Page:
This application demonstrates the use of PanLex, an emerging panlingual lexical database sponsored by Utilika Foundation. The bare-bones interface lets the user enter a word or phrase (in the user’s language), and offers all the translations of it that PanLex currently contains.

So far, I have implemented the tool in two languages: Esperanto and Turkish. The Esperanto interface is InterVorto and the Turkish interface is TümSöz.

After some more work on portability, it should take about 5 minutes each to extend it to other languages. PanLex currently contains data in about 1300 languages.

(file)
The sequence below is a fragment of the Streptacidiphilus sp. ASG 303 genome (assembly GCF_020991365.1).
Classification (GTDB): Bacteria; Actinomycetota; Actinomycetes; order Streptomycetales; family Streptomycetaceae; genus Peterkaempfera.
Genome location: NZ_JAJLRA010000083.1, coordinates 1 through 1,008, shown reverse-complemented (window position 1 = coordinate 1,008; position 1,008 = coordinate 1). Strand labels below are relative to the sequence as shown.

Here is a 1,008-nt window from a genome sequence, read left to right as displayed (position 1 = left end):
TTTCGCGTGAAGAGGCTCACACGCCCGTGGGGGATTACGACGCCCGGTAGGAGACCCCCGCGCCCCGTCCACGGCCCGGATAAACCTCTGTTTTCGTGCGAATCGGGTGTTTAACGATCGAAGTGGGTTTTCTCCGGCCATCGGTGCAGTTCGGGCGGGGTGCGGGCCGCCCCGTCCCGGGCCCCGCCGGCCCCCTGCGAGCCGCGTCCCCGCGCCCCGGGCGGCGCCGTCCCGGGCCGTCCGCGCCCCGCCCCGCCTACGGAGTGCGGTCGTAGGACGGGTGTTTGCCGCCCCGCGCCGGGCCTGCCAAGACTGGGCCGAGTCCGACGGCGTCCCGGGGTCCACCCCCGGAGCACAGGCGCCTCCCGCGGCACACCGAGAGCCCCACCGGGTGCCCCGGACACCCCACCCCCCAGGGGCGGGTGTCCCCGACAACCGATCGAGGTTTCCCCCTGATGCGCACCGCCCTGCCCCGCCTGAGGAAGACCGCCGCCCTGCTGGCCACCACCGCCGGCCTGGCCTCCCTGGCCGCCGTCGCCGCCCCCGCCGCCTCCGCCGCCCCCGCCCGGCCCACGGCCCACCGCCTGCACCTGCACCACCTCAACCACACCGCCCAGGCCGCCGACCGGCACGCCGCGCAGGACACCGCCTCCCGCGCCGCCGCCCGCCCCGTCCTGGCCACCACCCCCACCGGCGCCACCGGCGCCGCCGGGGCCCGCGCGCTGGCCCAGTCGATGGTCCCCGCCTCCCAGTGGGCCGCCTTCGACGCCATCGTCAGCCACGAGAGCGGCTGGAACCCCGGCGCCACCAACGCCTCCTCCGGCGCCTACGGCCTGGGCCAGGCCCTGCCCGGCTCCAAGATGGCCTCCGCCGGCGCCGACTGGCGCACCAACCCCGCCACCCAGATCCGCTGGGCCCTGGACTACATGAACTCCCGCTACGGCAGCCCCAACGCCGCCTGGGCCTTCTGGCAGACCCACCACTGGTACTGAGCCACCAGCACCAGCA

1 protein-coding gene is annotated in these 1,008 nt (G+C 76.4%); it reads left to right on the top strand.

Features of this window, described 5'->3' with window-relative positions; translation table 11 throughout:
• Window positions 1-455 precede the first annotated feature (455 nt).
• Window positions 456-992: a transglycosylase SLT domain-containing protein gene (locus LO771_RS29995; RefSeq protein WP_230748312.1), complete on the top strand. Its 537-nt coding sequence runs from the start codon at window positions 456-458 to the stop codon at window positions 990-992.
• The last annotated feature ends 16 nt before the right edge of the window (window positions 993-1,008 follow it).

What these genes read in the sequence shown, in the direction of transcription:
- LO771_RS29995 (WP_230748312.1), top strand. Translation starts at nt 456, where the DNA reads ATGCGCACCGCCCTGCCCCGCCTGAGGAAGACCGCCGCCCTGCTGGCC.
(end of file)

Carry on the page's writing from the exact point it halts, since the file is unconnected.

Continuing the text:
The only translations offered by this tool are attested ones: translations approved by contributors. These vary greatly in number. For example, InterVorto can translate the Esperanto word  “balotilo” into only 8 languages, but can translate the word “akvo” into 668 languages. If you want translations into more languages, you can follow a link to PanLem, a more comprehensive (and expert-level) PanLex interface, which allows you to see two-step translations (translations of translations). PanLem is bleeding-edge work, in which I am limiting the UI to purely lemmatic labels so PanLex can localize itself into any language that it covers. So, if you follow that link, be prepared to explore.

Usability comments on the tool are, of course, very welcome.